- Posted on: 2020-12-09
In our previous post , we explained how our developers can interrupt a specific portion of our code to make changes and then launch that code again within the rest of the application that continues to run. There are a few caveats with this approach that one should know about when working with Symplify.
Managing the supervisor
Your application probably relies on the Supervisor to offer software and hardware based protection in your ATS. Our supervisor monitors the values that are defined in its configuration against pre-defined limits as well but it also periodically checks to make sure that the sections of the code that updates those values are running properly.
Therefore, in the course of development of a new driver, you may want to modify the code but the supervisor would realize this and send the system into E-stop. The best way to avoid this is to disable the Supervisor by writing to a Tag or directly within its User Interface a value of 600 seconds (maximum accepted by the supervisor.) Following the writing to this Tag, the Supervisor will blindly continue to kick the watchdog and disregard any value that is outside the boundaries set in the configuration. This way, you can proceed with your code changes with the rest of the application continuing as expected.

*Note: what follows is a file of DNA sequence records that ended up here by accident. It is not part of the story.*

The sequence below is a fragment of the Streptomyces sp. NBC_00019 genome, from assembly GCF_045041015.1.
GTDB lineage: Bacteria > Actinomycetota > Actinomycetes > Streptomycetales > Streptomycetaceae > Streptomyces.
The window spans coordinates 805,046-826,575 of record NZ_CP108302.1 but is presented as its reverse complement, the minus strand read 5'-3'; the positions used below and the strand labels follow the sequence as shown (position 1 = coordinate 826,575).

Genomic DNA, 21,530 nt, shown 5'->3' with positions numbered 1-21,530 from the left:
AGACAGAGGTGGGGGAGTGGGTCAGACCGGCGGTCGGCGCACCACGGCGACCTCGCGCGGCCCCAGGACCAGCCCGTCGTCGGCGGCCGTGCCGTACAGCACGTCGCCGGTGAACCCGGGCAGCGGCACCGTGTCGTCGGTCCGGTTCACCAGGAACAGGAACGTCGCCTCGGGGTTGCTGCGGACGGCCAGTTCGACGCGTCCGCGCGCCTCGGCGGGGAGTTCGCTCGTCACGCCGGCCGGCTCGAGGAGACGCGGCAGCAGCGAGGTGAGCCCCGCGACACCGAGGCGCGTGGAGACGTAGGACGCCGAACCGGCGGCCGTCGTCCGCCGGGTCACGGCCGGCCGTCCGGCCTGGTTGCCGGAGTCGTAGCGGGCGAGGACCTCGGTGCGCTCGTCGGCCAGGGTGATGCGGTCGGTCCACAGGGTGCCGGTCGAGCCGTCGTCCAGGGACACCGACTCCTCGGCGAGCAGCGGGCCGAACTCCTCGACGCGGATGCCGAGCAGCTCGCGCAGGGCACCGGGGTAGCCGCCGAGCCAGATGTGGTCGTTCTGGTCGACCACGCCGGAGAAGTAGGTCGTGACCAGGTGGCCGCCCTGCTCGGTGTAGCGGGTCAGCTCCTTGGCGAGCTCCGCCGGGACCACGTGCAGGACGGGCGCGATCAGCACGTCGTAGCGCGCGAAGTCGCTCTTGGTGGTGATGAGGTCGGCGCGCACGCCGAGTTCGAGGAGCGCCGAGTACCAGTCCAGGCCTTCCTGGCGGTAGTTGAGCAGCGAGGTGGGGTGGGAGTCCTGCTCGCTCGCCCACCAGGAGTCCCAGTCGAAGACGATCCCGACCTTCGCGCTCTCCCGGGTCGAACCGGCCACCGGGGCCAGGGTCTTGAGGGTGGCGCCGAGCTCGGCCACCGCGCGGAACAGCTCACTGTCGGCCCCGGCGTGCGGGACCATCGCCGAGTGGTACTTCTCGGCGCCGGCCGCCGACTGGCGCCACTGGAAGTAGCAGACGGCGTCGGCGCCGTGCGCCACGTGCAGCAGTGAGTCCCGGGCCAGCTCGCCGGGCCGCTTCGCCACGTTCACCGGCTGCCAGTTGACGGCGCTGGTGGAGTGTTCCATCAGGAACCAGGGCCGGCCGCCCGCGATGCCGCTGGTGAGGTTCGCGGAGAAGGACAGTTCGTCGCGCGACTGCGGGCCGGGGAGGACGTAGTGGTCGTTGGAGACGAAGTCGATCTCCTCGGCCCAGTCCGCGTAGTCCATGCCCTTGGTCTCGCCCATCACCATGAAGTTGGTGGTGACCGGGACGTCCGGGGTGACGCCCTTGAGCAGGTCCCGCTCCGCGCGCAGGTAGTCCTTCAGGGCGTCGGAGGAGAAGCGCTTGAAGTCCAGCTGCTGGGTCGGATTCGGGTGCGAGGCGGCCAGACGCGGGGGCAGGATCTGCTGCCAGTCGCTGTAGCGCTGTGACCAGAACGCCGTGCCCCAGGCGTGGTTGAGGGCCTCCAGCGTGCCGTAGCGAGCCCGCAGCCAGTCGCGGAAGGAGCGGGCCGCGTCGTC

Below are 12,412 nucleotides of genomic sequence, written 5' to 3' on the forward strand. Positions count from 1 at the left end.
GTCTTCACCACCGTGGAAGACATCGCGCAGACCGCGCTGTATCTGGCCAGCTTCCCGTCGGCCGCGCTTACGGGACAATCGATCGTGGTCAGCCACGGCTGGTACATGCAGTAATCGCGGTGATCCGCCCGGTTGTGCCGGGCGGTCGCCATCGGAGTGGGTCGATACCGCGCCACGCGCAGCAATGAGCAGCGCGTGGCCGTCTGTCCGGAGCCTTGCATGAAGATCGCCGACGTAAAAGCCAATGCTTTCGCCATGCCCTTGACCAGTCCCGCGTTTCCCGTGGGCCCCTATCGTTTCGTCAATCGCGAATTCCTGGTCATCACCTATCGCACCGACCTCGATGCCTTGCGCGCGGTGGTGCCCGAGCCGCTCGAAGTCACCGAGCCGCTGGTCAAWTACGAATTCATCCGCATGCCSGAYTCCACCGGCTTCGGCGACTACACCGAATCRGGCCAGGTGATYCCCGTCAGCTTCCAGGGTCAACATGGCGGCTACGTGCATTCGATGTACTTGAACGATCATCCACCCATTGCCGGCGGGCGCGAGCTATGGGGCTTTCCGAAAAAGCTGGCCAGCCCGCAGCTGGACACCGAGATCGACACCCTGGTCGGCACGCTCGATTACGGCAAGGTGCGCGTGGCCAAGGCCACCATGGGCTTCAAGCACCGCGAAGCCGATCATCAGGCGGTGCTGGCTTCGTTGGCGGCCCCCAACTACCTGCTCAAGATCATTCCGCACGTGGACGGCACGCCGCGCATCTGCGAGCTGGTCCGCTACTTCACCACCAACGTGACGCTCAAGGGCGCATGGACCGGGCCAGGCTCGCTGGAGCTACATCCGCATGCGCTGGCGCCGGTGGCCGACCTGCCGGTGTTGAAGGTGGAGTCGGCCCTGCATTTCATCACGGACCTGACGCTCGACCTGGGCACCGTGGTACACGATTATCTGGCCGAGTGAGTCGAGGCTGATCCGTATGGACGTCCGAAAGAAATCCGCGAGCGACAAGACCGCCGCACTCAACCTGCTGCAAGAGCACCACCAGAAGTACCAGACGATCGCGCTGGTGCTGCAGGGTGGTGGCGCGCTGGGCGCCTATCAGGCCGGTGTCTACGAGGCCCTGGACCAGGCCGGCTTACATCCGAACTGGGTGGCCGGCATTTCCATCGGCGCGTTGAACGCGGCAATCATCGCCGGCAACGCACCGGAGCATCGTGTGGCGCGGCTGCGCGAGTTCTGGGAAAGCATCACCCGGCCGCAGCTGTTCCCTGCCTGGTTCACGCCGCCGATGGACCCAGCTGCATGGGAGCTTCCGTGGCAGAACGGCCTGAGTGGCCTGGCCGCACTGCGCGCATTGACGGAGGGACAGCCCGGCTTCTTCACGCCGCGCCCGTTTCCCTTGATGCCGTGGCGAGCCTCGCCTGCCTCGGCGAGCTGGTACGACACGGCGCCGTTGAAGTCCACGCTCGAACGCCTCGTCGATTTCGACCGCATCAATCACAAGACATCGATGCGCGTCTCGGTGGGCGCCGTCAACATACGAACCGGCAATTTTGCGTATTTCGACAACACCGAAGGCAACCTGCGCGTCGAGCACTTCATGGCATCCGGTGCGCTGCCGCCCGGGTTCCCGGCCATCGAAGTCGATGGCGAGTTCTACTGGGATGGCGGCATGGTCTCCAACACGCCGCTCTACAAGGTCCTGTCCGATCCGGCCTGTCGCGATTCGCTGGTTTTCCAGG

Handling references closed by LabVIEW
The other significant challenge that you may face is invalid references. A typical case would be a datalogging file or configuration file that was opened while the VI was running. Since LabVIEW associates each of those references with the “top-level VI” in the call chain, they are automatically closed once your stop that VI, even if the SubVI is still running and called by other VIs. The only simple workaround we use in our project is to create most of those references in calls from our “Main” that launches all the other code modules and is intended to run until the end.
To our knowledge, this technique should be possible also from within popular frameworks such as DQMH and Actor framework. Their software architectures based on decoupled code modules running asynchronously should support stopping a single code module and re-launching it after making changes to its code.